December 2, 2014 | Brenkley News
Fascinating insights into part of the North East’s ancient history have been unearthed by archaeologists working at a regional surface mine.
Excavations carried out by Headland Archaeology at the Brenkley Lane Surface Mine to the north of Newcastle on behalf of operators Banks Mining have revealed a sprawling Iron Age settlement across a five-hectare area which is centred on four roundhouses within a double rectangular enclosure.
The two month-long dig has revealed a complex series of archaeological features spread across the site, with the remains being grouped into three main phases of activity.
The majority of the remains uncovered relate to an extensive period of occupation during the Iron Age, and date back well over two thousand years.
They consist of a series of large rectangular ditches enclosing several concentrations of ring gullies, which are the foundation trenches of the settlement’s buildings.
Pits and other linear features, such as boundary and enclosure ditches, have also been uncovered, with the central enclosed area containing closely aligned ring gullies that suggested buildings had been rebuilt several times.
The artefacts, which include iron age quernstones for processing grain, a spindle whorl for weaving, ‘briquetage’ ceramic vessels that were used in salt transportation and bronze age pottery, suggest that a mixture of domestic and food-processing activities were carried out in the area, with further similar features to the west of the site thought likely to relate to the management of livestock.
An early Bronze Age cemetery, dating from between 2,100 BC and 750 BC, is represented by three cremations, while a period of medieval activity between 500 and 1,500 years ago is shown by a grain-drying kiln and extensive rig-and-furrow agriculture.
A full report on the findings of the Brenkley Lane dig is now being prepared by Headland and is expected to be published next year.
In 2008, one of the most complete Iron Age settlements ever excavated in the North East, which comprised approximately 50 roundhouses in an enclosed two-hectare area, was unearthed at Banks’ now-restored Delhi surface mine on the Blagdon Estate near Seaton Burn.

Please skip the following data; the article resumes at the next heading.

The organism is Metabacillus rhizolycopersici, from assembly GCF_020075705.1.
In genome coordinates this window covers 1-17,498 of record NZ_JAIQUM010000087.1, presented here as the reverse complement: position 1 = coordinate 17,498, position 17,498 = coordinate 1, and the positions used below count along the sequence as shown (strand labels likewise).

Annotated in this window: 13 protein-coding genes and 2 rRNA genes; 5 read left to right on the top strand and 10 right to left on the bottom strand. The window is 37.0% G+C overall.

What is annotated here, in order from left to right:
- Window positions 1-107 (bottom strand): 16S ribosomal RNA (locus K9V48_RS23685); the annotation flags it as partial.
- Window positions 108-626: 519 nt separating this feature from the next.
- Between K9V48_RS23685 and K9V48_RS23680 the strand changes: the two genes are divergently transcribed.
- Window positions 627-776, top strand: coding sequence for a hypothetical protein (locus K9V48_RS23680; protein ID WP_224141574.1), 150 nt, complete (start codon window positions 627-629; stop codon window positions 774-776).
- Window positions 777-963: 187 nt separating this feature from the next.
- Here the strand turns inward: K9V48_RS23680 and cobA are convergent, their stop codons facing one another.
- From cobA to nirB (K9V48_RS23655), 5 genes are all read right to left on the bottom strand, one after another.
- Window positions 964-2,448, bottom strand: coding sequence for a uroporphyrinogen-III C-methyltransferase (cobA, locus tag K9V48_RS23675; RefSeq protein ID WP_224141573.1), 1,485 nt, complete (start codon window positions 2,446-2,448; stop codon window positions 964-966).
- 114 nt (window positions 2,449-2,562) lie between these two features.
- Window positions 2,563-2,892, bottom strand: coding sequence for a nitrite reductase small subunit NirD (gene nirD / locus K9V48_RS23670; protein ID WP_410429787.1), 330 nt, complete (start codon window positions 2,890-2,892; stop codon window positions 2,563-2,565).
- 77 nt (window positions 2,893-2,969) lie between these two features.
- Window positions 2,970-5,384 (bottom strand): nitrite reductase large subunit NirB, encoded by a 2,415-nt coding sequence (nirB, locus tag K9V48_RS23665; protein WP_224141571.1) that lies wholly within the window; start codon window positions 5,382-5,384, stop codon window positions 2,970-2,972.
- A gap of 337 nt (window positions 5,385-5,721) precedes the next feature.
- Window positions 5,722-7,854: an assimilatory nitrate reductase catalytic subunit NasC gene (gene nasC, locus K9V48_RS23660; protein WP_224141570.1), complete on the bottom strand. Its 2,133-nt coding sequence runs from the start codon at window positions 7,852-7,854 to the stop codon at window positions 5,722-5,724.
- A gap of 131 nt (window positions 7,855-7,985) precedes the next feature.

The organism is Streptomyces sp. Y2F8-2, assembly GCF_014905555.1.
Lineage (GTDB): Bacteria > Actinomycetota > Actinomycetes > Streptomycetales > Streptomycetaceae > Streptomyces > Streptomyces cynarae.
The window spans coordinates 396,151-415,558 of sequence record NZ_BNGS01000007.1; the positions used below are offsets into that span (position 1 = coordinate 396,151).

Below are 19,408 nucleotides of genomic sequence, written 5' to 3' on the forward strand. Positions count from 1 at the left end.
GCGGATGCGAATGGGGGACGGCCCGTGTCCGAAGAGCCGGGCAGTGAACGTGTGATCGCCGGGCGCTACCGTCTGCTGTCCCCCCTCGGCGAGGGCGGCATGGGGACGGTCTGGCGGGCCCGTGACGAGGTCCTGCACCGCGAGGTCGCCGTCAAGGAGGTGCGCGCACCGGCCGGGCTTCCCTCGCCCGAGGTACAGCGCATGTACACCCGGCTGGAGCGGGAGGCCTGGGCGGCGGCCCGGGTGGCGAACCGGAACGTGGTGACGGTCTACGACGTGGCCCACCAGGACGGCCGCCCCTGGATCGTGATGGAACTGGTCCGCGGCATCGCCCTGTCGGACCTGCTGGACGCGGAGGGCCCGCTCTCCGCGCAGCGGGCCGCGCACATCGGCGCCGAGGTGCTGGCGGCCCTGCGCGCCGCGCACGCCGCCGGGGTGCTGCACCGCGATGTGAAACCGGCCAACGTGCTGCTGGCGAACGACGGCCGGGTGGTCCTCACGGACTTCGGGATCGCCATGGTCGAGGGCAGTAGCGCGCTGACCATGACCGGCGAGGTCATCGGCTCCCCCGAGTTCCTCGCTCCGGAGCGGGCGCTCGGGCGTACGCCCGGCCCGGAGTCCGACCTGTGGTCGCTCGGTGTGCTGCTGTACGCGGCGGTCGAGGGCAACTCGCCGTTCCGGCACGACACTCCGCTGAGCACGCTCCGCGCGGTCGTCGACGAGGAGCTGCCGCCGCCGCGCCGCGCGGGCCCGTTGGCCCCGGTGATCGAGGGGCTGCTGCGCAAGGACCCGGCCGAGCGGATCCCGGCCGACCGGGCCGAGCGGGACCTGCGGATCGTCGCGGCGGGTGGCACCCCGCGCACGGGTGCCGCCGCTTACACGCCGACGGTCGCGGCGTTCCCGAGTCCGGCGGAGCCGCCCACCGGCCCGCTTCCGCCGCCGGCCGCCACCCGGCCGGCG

Mark Dowdall, environment and community director at The Banks Group, says: “It’s fascinating to see how this area was worked and inhabited through the ages.
“We’ve work closely with archaeologists across many of our sites for several years to ensure that detailed investigations are carried out and proper records kept of anything of interest that’s found, and these discoveries simply wouldn’t be coming to light without the surface mining work that’s facilitating them.
“We’re very pleased that our coal mining operations at Brenkley Lane have led to these latest discoveries which further enhance the understanding of our region’s social and industrial history, and are looking forward to reading the full report on them when it’s ready.”
Ed Bailey, project manager at Headland Archaeology, adds: “The results of our work have added to the growing body of Iron Age sites around Newcastle that have been excavated in recent years which suggests a dynamic landscape of interrelated settlements across the area during this period.
“We’ve now begun post-excavation analysis on our findings with a view to submitting the completed report next year to Archaeologia Aeliana, the Journal of the Society of Antiquities of Newcastle upon Tyne.”
For further information on Banks’ operations at the Brenkley Lane site, please visit www.banksgroup.co.uk/brenkley-lane